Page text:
By Ralph Lee, as told to Barbara Brody
I have always thought of myself as an athlete. I played basketball at Xavier University in the 1980s and was admitted to the school’s hall of fame. So when I was struggling to climb a hill 2 years ago, I knew something was down. My wife and I had just left a Cleveland Browns game, and we were on our way back to our car. She walked with ease, hovering a few steps in front of me; I felt like I was moving backwards.
By the time we got to our car, my entire torso was drenched in sweat and I had a dull, almost numb sensation in my left arm. But the discomfort passed, then we went home. It was only the next day, when I called my doctor and he told me to go to the emergency room, that I realized how serious the situation was.
An ECG revealed that I had a heart attack, and it was not my first. The day before the Browns game, I participated in a fundraising event for the American Heart Association. The event involved a gentle 2 mile walk in mild weather, but by the time it was over I was sweating so much that I had to sit in my car for 20 minutes and shoot the air conditioner before I felt good enough to get away to drive.
In the hospital I found out I had three blocked veins. Blood flow to my heart was severely impaired and another, perhaps fatal, heart attack could be imminent if we did not act. A few days later I was in the operating room with a triple bypass.
A life-saving – and life-changing – experience
I was initially shocked when my doctor told me I needed to have bypass surgery. I do not smoke, I do not drink, and I am a former athlete. But it dawned on me that a lot has changed since I was a college basketball player.
Not only was I in my 50s now, but I was gaining a lot of weight, my exercise routine was spotless, and I was not consistently taking my medication to manage type 2 diabetes, with whom I had been diagnosed about 10 years before.
I rested on what was going to happen; I just wanted the operation to be over.
Because I was down general anesthesia, I do not remember anything about the procedure. But I know that my surgeon removed three healthy blood vessels from my left leg and used them to create new pathways that allowed blood to flow around the three blocked veins.
Bypass surgery is open heart surgery: The surgical team had to cut off the middle of my chest to reach my heart. When I woke up, it felt like a truck was driving over my chest. I was in anxiety, but I lived. I was also determined to do everything necessary to get out of the hospital as soon as possible.
Recovery was a disturbing experience because I had to learn again how to do the most basic things.
First, a nurse helped me take a few steps so I could try to use the bathroom, and I was encouraged to sit in a chair instead of staying in bed all day. Then I moved on to walk down the hall with a nurse and then walk on my own. By the third day they put me on the stairs; I had to walk slowly up and down three or four times a day.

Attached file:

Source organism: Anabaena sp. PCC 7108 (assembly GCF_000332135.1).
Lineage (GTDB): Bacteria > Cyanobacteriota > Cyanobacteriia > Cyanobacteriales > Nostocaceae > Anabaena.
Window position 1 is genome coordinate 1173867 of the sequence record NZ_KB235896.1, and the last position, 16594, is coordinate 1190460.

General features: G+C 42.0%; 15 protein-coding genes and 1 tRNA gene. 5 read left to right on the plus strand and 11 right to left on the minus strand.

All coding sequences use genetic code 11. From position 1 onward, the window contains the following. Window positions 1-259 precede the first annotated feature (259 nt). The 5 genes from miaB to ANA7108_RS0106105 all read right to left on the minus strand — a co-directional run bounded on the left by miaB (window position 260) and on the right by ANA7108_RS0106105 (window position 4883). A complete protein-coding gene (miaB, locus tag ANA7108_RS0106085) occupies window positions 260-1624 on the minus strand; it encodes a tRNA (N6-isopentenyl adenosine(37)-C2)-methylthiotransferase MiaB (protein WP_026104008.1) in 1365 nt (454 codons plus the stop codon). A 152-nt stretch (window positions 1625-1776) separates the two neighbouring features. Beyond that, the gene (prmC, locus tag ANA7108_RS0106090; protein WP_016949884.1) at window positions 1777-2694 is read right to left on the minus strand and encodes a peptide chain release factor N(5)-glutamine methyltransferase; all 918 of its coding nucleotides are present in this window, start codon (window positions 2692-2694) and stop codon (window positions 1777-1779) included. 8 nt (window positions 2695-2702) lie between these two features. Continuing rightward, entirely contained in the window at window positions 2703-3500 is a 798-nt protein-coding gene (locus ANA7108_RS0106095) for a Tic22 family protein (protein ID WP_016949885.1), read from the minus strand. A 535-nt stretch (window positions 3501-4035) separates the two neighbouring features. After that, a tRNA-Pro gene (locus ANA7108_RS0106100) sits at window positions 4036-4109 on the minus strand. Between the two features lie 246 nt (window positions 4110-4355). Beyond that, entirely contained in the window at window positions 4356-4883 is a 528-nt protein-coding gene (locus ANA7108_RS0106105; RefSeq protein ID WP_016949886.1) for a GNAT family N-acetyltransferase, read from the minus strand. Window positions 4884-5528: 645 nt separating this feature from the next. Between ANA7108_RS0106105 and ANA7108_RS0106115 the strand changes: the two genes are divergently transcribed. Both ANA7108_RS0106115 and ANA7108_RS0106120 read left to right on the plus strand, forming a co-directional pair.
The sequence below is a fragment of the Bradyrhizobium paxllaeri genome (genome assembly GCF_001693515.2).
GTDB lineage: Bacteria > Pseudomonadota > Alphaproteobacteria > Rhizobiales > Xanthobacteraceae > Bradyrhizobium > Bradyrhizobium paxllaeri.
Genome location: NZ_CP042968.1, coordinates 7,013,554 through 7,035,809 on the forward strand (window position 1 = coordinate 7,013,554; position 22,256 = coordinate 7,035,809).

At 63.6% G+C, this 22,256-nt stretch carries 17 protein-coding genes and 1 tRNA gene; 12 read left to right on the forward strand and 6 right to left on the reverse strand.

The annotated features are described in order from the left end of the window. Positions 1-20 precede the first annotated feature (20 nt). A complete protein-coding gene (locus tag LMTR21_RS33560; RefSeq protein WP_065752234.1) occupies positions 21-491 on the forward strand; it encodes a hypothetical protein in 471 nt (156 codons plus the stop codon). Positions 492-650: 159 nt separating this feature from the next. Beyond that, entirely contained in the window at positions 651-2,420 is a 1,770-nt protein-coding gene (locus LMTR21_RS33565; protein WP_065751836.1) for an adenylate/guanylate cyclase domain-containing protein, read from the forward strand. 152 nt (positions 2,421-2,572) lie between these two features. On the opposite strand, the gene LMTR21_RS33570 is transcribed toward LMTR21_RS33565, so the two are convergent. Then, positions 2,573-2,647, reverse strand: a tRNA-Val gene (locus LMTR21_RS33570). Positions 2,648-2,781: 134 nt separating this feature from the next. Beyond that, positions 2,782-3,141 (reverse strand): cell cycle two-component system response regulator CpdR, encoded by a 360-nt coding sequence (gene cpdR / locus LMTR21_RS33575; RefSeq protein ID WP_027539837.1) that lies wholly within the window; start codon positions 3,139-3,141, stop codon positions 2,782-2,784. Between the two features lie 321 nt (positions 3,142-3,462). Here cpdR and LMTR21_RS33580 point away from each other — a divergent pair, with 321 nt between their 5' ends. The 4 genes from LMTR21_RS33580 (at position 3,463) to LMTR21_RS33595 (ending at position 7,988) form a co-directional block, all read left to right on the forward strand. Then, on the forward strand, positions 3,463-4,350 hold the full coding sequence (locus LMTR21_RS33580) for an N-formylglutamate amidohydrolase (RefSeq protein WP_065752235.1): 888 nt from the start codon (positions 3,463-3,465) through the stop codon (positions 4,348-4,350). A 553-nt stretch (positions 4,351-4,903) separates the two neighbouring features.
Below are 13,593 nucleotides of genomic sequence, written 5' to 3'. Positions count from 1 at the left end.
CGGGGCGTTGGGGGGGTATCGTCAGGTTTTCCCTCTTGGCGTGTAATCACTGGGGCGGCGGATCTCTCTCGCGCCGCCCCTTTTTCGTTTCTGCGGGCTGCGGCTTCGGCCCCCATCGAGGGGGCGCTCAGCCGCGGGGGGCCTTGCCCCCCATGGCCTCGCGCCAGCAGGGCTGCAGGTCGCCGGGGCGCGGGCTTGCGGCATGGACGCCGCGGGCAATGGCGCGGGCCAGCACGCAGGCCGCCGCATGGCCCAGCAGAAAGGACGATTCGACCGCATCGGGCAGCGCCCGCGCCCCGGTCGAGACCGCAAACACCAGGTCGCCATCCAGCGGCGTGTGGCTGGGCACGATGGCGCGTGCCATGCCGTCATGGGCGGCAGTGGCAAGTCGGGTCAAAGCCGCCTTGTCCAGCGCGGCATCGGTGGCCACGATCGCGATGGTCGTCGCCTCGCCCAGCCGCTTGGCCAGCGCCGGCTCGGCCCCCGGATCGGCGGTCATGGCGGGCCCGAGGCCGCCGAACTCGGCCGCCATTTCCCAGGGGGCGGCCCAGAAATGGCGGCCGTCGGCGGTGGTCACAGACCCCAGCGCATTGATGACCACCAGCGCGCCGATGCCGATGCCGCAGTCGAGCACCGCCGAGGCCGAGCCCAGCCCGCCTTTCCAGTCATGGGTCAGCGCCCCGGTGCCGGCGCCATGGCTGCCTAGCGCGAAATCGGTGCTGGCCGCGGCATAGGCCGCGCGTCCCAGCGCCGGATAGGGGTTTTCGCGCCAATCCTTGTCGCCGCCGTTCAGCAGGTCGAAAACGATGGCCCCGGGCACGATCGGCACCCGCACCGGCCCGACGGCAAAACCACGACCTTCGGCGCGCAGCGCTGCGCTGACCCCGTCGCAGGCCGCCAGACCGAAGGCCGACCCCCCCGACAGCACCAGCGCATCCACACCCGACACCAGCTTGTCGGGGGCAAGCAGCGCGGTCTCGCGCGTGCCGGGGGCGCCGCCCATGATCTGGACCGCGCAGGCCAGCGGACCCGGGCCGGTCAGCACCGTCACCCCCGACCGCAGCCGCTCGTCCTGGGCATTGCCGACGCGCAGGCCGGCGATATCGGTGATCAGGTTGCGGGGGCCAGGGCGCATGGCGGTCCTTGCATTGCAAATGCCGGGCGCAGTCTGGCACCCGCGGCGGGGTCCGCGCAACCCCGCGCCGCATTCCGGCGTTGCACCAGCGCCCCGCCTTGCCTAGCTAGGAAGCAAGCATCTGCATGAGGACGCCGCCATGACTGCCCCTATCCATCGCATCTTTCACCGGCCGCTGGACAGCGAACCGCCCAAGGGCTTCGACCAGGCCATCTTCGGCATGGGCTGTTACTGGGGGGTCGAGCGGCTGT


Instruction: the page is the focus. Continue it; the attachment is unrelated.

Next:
One of my most vivid memories of that time is holding on to the red, heart-shaped pillow I was given after surgery. Because my chest was split open, I felt like I was about to die when I had to cough or sneeze. The pillow is pretty firm, and pressing it against my body gave pressure that helped keep everything in place and relieved the pain. I just clung to that pillow as if it was my best friend, as if it could save my life. Even after I got home from the hospital, I attached to that pillow for weeks. Everyone who came to visit signed it.
About a month after the surgery, I was released to start outpatient rehabilitation. Three times a week, I participated with a group of other cardiac patients in supervised exercise and lifestyle counseling.
Because I was in my 50s, I was the youngest patient there, but it was actually a lot of fun. Being stuck at home felt separate, even though my wife took great care of me. I really like being close to people – I’m a human resource manager – so I welcomed the opportunity to drive to rehab, meet people and get back into a routine. I felt like I was making new friends and coming back into the world.
Since my ordeal, I have regained some strength and have had time to evaluate how my lifestyle choices landed me in this situation in the first place. In hindsight, it was all my fault. I never thought something like this would happen to me, but I did not take care of myself, and I did not listen to the people who tried to encourage me to change course.
It’s been 2 years since my bypass surgery, and since then I have stopped eating red meat. I take all my medication as prescribed. And I see my cardiologist for an examination every 6 months. I’ve also tried to get back into exercise, but I’m not quite there yet. There is more I can do.
Perhaps most importantly, I am now listening to my body. I struggled during the Heart Walk and again after the Browns game, but I ended up going home instead of getting help. Now, if I feel something is wrong, I go straight to the hospital.